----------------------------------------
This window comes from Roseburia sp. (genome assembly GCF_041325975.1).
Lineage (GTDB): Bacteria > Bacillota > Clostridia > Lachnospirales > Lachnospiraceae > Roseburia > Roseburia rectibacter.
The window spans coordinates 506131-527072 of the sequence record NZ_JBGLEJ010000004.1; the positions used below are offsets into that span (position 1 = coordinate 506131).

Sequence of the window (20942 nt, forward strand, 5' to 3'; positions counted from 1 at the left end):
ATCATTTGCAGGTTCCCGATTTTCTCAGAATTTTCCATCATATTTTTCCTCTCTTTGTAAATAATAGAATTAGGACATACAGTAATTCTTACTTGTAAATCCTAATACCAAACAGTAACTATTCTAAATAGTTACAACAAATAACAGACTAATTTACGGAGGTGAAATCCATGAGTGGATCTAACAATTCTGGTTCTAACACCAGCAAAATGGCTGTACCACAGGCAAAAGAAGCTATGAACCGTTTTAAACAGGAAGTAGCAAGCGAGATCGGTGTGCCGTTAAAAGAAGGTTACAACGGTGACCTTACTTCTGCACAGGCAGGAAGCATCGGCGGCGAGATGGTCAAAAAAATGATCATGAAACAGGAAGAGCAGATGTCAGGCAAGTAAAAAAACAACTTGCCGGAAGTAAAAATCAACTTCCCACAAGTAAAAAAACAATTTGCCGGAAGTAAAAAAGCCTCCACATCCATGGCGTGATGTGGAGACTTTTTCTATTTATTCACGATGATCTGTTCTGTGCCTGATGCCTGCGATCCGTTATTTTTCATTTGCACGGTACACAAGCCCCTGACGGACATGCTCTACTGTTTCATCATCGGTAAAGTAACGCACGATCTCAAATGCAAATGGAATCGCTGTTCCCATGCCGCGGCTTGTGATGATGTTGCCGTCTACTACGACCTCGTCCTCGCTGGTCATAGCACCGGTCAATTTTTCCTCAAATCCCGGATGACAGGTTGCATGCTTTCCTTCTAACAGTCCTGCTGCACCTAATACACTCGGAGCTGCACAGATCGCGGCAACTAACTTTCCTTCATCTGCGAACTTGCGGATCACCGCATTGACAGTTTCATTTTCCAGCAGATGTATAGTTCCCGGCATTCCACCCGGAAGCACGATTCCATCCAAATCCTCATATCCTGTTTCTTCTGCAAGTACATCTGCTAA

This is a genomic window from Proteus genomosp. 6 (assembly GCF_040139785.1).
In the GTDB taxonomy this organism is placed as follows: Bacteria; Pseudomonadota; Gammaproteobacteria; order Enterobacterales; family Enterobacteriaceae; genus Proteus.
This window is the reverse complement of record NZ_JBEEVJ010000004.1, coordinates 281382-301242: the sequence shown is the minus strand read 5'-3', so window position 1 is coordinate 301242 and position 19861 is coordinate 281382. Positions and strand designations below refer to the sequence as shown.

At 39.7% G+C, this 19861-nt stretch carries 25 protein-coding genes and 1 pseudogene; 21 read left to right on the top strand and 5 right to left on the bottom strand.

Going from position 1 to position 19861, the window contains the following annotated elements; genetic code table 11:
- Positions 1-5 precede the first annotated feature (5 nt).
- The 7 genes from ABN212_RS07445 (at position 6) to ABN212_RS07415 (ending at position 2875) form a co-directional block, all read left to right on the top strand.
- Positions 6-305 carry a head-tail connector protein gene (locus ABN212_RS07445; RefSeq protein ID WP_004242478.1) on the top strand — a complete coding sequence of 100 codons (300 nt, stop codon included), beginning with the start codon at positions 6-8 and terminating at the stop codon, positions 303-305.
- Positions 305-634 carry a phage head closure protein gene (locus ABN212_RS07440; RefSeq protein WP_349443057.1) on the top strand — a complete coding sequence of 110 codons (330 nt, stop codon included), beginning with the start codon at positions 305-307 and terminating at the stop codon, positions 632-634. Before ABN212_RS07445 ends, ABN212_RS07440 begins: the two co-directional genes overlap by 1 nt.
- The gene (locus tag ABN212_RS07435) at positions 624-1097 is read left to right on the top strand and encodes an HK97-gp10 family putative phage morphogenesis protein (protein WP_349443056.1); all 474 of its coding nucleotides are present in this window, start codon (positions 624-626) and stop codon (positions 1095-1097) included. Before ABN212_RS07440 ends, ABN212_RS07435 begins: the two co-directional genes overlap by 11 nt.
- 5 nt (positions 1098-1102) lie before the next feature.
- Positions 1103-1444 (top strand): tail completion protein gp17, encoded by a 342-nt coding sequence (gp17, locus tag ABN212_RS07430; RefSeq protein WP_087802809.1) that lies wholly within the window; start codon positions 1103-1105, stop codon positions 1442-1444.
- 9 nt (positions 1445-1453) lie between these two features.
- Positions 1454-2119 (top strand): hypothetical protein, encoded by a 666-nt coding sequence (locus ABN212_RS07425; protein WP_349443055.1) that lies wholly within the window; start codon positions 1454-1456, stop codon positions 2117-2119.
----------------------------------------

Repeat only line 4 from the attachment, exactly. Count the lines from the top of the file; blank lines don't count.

Sequence of the window (20942 nt, forward strand, 5' to 3'; positions counted from 1 at the left end):